By David Carpintero
Last month, the European Crop Protection Agency (ECPA) organized its second “Hungry for Change” conference in Brussels, bringing together nearly 250 people to discuss progress since the first Hungry for Change conference in late 2011. Representatives of key public, private, academic and non-governmental organizations engaged in discussions to drive forward development and understanding of sustainable practices.
A short plenary session was followed by four break-out discussions focusing on Biodiversity, Food, Health and Water. David Carpintero, Monsanto Corporate Affairs lead for Crop Protection in Europe and also co-lead of the biodiversity stream at ECPA, opened the break-out session on biodiversity where a panel moderated by Hans Friedrich, former director of the International Union for the Conservation of Nature (IUCN), included Paul Speight from DG Environment, Patrick ten Brink from the Institute of European Environmental Policy (IEEP), soil scientist Donald Reicosky formerly from the US Department of Agriculture, and UK farmer Patrick Wrixam, who is also the president of the European Initiative for Sustainable Development in Agriculture (EISA).
Don Reicosky presented his perspective as a US scientist on the importance of conserving soils and their contribution to producing more. The panel agreed that sustainable soil management is fundamental to productive agriculture, rich biodiversity and climate change mitigation. This was seen as a win-win-win situation; however, there are currently no financial incentives in Europe to encourage soil protection. The EU does not (yet) have a soil framework policy or a soil directive, and it is left to the member states to decide how to deal with soil management.
The panel also noted the need to educate political, social and industry leaders, and use success stories and good news instead of negative messages. Taking people out on the farm, in the field, is the best way to make them understand what farming is about, the panel said.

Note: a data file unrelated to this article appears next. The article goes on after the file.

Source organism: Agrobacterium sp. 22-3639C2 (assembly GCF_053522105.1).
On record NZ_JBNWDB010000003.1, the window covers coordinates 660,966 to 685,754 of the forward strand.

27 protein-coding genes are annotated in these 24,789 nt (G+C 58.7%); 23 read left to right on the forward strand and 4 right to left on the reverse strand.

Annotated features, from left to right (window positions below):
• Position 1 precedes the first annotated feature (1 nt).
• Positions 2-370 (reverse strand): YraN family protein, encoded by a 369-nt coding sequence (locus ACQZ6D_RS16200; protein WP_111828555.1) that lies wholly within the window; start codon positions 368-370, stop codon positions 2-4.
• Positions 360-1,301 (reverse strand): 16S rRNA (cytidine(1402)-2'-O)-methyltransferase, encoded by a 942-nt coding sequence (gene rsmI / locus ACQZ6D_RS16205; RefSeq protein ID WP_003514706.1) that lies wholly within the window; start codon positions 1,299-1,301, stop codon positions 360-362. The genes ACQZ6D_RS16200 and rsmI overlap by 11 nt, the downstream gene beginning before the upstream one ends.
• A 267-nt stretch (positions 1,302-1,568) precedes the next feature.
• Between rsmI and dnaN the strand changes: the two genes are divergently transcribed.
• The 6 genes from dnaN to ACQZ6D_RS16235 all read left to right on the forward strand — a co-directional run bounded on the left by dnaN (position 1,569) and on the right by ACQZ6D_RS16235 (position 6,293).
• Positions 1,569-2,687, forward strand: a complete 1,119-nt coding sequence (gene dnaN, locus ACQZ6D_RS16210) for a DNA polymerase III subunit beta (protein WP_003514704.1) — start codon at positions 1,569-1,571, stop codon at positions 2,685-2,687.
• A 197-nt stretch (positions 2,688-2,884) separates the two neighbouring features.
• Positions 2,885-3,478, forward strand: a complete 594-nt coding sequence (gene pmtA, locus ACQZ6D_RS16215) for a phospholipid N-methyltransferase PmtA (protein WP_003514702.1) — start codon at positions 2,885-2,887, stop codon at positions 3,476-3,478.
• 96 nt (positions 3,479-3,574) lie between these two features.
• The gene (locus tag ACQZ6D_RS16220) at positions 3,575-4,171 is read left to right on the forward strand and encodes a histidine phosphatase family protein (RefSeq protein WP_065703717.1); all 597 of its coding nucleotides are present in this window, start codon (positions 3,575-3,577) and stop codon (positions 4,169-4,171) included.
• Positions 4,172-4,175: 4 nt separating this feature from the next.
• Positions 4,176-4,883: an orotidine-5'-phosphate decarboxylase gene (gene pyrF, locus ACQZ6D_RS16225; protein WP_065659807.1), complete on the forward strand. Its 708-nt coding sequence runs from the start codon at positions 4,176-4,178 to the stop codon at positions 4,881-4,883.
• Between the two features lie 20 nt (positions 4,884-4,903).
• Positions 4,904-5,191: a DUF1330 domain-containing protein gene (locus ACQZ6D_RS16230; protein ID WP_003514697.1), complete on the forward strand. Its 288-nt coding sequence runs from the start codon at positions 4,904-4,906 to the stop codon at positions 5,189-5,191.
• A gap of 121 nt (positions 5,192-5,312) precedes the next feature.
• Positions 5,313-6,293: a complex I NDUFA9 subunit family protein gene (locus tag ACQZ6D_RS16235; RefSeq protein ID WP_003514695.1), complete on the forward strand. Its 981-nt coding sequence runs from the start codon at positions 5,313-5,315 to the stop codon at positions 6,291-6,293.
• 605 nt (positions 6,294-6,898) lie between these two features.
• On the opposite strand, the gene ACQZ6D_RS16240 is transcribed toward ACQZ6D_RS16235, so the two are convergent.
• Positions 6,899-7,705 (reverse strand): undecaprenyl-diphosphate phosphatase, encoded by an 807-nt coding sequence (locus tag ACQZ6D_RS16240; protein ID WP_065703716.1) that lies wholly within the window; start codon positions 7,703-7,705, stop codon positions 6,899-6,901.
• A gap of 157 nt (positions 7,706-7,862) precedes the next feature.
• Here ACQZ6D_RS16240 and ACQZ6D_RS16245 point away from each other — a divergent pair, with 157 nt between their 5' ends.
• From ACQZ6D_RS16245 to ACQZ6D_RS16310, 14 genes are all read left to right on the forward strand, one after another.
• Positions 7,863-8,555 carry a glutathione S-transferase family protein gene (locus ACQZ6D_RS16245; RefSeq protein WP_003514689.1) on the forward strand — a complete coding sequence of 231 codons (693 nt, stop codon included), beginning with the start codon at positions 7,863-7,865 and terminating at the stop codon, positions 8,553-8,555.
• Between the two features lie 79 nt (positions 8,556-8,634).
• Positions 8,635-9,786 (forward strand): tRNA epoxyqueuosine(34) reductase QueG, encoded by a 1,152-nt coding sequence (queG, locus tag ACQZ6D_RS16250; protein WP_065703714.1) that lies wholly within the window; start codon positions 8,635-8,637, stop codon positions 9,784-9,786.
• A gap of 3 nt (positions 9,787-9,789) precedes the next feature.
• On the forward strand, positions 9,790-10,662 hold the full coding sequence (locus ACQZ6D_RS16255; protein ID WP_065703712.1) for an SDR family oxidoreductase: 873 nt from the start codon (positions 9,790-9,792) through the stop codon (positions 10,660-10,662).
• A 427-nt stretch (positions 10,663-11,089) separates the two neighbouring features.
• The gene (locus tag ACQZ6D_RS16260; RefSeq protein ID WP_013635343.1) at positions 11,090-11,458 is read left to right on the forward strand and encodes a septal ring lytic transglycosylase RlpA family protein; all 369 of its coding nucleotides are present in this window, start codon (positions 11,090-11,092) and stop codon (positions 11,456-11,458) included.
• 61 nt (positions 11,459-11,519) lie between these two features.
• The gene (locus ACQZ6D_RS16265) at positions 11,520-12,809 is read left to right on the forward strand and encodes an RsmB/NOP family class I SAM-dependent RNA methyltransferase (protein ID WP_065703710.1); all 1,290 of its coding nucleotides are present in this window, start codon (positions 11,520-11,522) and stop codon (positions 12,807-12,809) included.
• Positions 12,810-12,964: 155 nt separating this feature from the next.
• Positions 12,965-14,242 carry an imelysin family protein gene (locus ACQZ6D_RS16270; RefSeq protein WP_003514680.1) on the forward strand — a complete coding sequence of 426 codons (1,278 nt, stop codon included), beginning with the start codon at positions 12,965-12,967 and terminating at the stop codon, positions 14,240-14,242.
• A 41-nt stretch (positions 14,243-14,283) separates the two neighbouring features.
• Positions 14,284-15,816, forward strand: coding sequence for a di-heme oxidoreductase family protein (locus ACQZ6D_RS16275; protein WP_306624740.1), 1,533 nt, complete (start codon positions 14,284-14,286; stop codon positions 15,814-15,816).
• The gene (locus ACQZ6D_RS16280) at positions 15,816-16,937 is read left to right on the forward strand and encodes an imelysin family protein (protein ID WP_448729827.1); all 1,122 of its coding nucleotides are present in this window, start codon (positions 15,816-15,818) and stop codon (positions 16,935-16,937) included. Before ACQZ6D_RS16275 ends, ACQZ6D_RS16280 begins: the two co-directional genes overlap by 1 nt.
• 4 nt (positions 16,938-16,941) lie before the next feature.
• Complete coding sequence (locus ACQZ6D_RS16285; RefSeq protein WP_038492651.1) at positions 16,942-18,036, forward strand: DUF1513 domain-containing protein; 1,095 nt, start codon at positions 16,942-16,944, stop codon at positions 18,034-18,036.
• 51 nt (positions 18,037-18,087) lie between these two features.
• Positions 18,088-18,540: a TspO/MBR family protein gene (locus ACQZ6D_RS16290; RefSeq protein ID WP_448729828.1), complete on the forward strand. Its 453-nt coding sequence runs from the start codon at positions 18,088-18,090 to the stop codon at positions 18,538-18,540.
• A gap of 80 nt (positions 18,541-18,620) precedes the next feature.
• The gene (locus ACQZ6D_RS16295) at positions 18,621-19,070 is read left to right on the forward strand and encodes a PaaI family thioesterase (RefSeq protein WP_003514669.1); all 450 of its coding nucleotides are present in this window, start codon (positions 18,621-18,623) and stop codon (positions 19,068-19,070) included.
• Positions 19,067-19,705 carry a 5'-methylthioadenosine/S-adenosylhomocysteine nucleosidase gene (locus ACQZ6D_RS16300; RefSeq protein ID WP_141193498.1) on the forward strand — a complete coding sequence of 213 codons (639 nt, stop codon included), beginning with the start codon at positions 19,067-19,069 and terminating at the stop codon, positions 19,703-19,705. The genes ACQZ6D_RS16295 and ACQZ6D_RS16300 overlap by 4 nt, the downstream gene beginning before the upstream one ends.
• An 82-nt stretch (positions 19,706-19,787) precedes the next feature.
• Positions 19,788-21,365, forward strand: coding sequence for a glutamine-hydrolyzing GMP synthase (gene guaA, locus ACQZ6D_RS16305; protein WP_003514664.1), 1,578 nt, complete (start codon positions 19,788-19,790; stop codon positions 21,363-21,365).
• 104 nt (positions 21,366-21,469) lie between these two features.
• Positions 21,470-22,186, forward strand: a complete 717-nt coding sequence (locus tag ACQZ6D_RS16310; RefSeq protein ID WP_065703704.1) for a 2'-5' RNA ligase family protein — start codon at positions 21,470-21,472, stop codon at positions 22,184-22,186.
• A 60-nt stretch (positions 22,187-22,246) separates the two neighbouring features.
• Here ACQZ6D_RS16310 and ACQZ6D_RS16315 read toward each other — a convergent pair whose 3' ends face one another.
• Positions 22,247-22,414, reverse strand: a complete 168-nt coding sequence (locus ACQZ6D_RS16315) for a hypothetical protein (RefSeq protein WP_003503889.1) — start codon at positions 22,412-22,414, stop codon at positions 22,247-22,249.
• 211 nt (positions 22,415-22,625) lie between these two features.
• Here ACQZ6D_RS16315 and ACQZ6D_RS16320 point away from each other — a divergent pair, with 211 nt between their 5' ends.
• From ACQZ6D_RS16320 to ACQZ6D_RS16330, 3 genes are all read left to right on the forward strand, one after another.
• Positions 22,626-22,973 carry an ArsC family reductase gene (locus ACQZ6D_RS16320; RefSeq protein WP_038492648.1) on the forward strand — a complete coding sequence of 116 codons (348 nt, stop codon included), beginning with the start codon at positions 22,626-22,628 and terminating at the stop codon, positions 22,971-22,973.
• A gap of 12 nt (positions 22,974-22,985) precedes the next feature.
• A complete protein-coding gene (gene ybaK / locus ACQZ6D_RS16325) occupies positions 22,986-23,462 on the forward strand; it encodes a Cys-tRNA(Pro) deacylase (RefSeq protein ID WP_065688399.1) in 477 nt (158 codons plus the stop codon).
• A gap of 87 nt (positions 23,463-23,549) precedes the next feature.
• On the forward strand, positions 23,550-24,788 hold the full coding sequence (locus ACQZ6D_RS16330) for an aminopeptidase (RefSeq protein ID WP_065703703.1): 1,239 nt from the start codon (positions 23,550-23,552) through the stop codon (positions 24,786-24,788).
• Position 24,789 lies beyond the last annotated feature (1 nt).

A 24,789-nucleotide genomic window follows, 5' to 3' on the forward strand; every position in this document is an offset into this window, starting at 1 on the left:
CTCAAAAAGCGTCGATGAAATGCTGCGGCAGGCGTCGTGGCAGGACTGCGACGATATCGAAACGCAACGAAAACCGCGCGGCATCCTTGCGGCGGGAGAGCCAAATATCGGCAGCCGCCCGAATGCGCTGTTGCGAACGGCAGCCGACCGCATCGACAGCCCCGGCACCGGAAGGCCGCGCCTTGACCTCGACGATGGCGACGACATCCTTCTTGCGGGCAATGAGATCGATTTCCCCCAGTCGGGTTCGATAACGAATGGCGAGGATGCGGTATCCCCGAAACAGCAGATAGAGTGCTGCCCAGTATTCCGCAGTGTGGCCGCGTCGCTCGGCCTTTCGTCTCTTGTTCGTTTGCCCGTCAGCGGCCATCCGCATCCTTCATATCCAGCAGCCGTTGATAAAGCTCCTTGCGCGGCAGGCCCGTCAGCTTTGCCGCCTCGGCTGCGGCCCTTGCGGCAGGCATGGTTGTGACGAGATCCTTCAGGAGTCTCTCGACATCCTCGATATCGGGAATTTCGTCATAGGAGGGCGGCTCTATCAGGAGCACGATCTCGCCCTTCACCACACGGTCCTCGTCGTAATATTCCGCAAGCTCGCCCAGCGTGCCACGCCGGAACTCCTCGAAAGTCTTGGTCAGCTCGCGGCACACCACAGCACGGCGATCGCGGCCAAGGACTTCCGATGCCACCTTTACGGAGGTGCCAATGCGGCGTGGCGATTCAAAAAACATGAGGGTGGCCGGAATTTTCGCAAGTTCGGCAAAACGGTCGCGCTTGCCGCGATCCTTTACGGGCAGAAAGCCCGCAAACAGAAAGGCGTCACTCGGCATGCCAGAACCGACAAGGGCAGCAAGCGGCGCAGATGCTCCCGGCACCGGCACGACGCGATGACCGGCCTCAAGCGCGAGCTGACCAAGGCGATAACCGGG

The other break-out sessions covered water quality, residues in food, and protective equipment for farmers.
“Together with an impressive complement of stakeholders, including those from the agri-food-chain, conservationists, academics, politicians and members of the European Commission we have discussed new avenues of cooperation, innovative solutions and identified gaps that have to be filled,” said Friedhelm Schmider, Director General of the European Crop Protection Association (ECPA). “We are very much looking forward to continued dialogue and cooperation as we make change to earn our place as a valued partner within the agriculture food chain.”
Janez Potočnik, the European Commissioner for Environment, closed the conference. He announced that the works to develop a legislative framework for the conservation of European soils will be restarting again soon – good news for soil conservation in Europe.
An important piece of this process is building the understanding and knowledge of employees. Monsanto has important teams from different part of the world working on the business and ecosystems interface.